It’s appropriate to roll a movie preview first. Grim Fandango is deeply influenced by classic films. From a structure in multiple acts, to the characters, to the title cards, the story and settings have references and influences coming out of the woodwork. But that’s the only reverence found in the Land of the Dead. The plot unfolds like a free-wheeling conversation that leaps from the Aztec afterlife to Art Deco to film noir to hotrodding to carrier pigeons to beatnik poetry and riffs on all of them with wry criticism, jokes, and fine threads.
Half-Life’s Gordon Freeman, theoretical physicist, and Grim Fandango’s Manny Calavera, travel agent, both debuted in 1998, but the approach to their stories could not be more different. It’s not about flying through levels with a crowbar or a gravity gun. Don’t try to ‘beat’ the game by solving puzzles quickly and sprinting through dialogue trees. The goal moves beyond ‘doing cool things’ and is simply ‘be cool’. There is depth to every conversation, dancing back and forth around the point, parrying alternate perspectives. There are hidden meanings to every quip, stealth insults, and truths hidden in dry observation. This is a game to complete, to catch every reference and callback.
The fun is in the comedy. Sometimes the solutions make jokes, not sense. Run you pigoens, it’s Robert Frost. Often, the joke is on you. A sarcastic reply is the only effect some actions will have. Brute force can solve many puzzles, hilariously if the characters are given a chance to comment. There are subtle differences between ‘Examine’, ‘Pick Up’, and ‘Use Item’. Use them in that order for the best effect. Your mileage will vary between women, locked safes, and the scythe. In classic adventure game style, players cannot die in the land of the dead, though plenty of characters do. So misuse every item. When all you have is a hammer, I don’t want to mess up my blade.
Manny: It’s my boss’ secretary, Eva.
Eva: It’s my boss’ whipping boy, Manny.
Manny: What if we just skipped town tonight? You and me, baby!
Eva: Thanks for the offer, but we’d never make it out of the city alive.
Eva: In one piece, I mean.
Manny: Any messages for me?
Eva: Besides the one about the poisoning?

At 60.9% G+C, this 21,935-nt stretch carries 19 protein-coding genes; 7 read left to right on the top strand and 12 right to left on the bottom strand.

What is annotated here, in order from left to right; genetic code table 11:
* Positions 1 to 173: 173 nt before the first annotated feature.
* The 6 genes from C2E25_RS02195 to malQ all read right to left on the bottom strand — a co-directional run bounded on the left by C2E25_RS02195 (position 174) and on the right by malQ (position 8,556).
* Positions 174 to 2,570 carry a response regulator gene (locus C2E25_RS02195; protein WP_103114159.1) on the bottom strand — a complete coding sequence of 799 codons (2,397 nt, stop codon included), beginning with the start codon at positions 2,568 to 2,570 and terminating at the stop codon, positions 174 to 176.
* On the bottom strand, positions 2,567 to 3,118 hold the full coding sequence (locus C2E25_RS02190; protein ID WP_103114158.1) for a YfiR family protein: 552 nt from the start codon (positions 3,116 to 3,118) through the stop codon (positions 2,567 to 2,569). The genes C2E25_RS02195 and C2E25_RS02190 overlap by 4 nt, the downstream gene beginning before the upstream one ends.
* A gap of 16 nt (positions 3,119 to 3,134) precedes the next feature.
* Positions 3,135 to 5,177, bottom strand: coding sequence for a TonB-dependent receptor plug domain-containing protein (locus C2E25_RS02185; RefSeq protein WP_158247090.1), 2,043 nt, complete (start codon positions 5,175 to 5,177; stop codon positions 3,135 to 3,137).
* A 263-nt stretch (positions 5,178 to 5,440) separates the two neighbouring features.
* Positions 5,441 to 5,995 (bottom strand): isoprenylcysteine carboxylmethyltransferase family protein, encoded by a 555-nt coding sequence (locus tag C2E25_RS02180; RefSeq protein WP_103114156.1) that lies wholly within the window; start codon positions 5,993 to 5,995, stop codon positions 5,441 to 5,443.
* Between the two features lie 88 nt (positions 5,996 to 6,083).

Eva: I only have one other message for you, Manny… I’m not your secretary! I don’t take your messages! So get it through your thick skull, and stop forwarding your phone to me!
Manny: Alright, but that sounded more like FOUR messages to me. In my heart, though, you’re still my secretary.
The mechanics of the game don’t forbid skipping past dialogue or cutscenes, or shortcutting the pickup step straight into inventory. Players are not forced to try every action if they know the solution. But speedrunning is not in character for the afterlife. The gameplay is not a first-person dream of stardom, action, saving the world. Running in Grim Fandango is like reading children’s abridged novels, or watching The Criterion Collection cut down for TV and chopped up with commercials.
That’s not to say watching someone else play is no fun. Far from it. With no fast-twitch muscles to flex, Grim Fandango is equally cinematic with a controller or movie candy. The puzzles almost demand audience participation. It’s just important in-game to balance the unflinching, hard-boiled script with slow, taciturn style. Walk, no, stroll through the environments, make a dignified entrance, stay cool on her cold shoulder.
Many players had to keep their cool through the reign of Windows XP. The four-year journey of the soul already required a patch for any, quote, ‘very fast machine (Pentium II 400 and faster.)’ Beyond that, thorough adjustment of display and sound drivers could smooth out gameplay, but the cutscenes lagged to photocopier speed while the soundtrack skipped in triplicate. An elevator whoosh fragmented into horror-movie screeching. It suited the mood, but required a restart and refettling to enjoy the cutscenes as intended.
The game is from a different time. The short control list is radically simple compared to touchscreens and gestures. Even with the new point-and-click interface, the only thing to do is select a mysterious item and see what happens. It’s Windows two-click, not iOS. Then and now, there are glitches. I managed to crash the game by misusing a forklift in an elevator. (Worse, I stupidly overwrote previous save and had to start over.) The golden age of LucasArts adventure games is burnished by big game boxes and glossy color paper manuals. On top of that, a large cast and an orchestral score released on CD suggest a golden age that never was.
The game plays like a movie. The reward for progress is more of the movie, not to mention the beautiful mural on the save screen. The attention to detail and sheer number of lines make it impossible to remember everything, especially accidental solutions. Vacationing in the Land of the Dead is as satisfying on the third viewing as the first. Grim Fandango is justifiably shortlisted for an installation in the Museum of Modern Art. And like many great films, there is no sequel. Because everyone is dead.
Remastered trailer and .gif collection from Double Fine Action News
Thanks to Przygodoskop for posting the original trailer and demo playthrough on Youtube.
Concept art via Double Fine Action News